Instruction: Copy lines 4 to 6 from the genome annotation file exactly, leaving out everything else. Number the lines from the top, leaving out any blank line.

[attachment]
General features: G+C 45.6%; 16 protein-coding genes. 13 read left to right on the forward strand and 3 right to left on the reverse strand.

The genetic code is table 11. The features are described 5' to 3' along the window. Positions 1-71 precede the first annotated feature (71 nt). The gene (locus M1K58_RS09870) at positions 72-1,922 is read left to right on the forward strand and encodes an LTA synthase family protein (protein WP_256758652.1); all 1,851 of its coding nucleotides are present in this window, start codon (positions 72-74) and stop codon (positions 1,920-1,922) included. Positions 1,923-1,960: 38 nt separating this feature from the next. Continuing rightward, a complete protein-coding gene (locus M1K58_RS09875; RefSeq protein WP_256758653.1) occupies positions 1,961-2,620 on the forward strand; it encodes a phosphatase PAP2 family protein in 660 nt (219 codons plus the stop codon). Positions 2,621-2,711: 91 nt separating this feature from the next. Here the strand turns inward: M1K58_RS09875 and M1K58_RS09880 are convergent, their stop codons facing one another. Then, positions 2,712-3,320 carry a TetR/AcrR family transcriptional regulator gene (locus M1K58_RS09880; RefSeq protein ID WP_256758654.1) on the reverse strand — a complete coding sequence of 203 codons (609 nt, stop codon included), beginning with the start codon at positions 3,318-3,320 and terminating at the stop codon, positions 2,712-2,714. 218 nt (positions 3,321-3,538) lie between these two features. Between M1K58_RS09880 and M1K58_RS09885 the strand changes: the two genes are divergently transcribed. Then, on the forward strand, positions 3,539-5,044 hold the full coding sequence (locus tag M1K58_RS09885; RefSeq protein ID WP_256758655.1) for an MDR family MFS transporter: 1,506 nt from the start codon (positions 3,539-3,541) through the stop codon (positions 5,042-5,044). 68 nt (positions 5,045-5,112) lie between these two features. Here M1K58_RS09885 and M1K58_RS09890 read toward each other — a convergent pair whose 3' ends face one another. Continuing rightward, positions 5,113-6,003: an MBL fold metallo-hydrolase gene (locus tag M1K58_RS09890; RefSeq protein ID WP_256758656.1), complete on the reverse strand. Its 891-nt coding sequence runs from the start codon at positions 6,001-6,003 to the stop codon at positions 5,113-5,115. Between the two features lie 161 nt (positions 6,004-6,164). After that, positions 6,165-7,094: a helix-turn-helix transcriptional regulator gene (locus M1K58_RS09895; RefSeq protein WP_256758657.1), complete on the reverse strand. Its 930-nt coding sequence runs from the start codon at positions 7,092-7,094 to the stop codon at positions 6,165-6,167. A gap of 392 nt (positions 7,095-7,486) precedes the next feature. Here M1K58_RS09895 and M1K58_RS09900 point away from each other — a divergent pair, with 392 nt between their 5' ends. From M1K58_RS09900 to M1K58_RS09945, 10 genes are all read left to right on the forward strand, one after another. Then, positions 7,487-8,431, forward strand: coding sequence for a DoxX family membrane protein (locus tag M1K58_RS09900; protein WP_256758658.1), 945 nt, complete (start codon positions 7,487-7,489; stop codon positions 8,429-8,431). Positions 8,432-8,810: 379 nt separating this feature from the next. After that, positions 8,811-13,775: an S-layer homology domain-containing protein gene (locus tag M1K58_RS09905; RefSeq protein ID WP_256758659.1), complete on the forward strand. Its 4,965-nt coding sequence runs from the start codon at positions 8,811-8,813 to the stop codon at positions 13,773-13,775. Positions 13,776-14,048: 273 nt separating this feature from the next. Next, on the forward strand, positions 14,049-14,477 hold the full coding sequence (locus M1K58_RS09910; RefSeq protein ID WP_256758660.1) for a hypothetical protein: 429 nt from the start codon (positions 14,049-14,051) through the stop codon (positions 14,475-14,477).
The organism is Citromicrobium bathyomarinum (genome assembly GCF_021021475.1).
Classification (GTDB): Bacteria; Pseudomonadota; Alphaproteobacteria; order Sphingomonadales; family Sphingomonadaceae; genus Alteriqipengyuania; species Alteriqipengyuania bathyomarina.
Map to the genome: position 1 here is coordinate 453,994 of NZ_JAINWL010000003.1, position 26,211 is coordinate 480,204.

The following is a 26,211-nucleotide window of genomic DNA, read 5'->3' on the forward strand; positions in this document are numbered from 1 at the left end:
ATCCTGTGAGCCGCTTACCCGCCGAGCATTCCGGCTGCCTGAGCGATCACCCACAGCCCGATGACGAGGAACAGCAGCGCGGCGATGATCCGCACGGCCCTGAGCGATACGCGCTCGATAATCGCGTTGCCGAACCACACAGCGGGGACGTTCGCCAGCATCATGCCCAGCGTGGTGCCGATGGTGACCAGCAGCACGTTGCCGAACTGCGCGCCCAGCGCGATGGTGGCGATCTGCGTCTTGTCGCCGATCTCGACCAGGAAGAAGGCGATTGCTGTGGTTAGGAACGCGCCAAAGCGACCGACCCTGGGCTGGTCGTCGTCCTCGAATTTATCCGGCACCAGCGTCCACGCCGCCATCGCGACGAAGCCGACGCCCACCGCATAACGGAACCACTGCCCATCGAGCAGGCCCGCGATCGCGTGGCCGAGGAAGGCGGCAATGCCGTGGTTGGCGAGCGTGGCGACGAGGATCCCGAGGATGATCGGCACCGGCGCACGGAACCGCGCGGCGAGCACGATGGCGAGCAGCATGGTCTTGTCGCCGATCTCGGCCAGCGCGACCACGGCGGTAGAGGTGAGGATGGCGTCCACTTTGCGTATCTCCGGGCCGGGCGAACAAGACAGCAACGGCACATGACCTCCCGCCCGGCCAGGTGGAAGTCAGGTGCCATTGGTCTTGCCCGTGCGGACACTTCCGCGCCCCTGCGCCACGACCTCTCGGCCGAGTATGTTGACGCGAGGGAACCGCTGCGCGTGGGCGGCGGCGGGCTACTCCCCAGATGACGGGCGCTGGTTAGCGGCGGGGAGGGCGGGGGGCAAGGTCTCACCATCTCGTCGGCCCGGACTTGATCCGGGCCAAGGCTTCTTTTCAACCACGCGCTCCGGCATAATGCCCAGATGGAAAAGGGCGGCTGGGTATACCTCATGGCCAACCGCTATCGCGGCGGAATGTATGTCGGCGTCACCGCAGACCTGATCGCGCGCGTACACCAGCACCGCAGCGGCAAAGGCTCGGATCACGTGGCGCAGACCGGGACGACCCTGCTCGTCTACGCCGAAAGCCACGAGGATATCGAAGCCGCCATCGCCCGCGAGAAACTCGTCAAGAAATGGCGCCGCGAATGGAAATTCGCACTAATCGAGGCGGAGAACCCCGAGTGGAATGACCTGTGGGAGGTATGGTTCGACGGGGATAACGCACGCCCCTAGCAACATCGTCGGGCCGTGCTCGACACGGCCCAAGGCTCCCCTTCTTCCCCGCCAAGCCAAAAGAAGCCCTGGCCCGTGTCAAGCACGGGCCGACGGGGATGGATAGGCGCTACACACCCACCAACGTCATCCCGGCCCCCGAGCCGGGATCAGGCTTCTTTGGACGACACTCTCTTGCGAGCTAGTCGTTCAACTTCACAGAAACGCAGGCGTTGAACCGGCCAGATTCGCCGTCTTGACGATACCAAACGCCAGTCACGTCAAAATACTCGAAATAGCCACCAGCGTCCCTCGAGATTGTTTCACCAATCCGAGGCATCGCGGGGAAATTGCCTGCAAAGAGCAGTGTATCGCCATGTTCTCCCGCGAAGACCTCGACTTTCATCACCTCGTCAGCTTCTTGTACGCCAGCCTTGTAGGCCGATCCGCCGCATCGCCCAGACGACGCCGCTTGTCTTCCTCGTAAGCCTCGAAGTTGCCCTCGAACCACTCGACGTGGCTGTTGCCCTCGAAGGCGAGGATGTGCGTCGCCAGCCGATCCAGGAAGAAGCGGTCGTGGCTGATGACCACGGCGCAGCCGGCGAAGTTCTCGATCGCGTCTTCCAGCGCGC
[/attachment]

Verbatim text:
Classification (GTDB): Bacteria; Pseudomonadota; Alphaproteobacteria; order Sphingomonadales; family Sphingomonadaceae; genus Alteriqipengyuania; species Alteriqipengyuania bathyomarina.
Map to the genome: position 1 here is coordinate 453,994 of NZ_JAINWL010000003.1, position 26,211 is coordinate 480,204.

The following is a 26,211-nucleotide window of genomic DNA, read 5'->3' on the forward strand; positions in this document are numbered from 1 at the left end: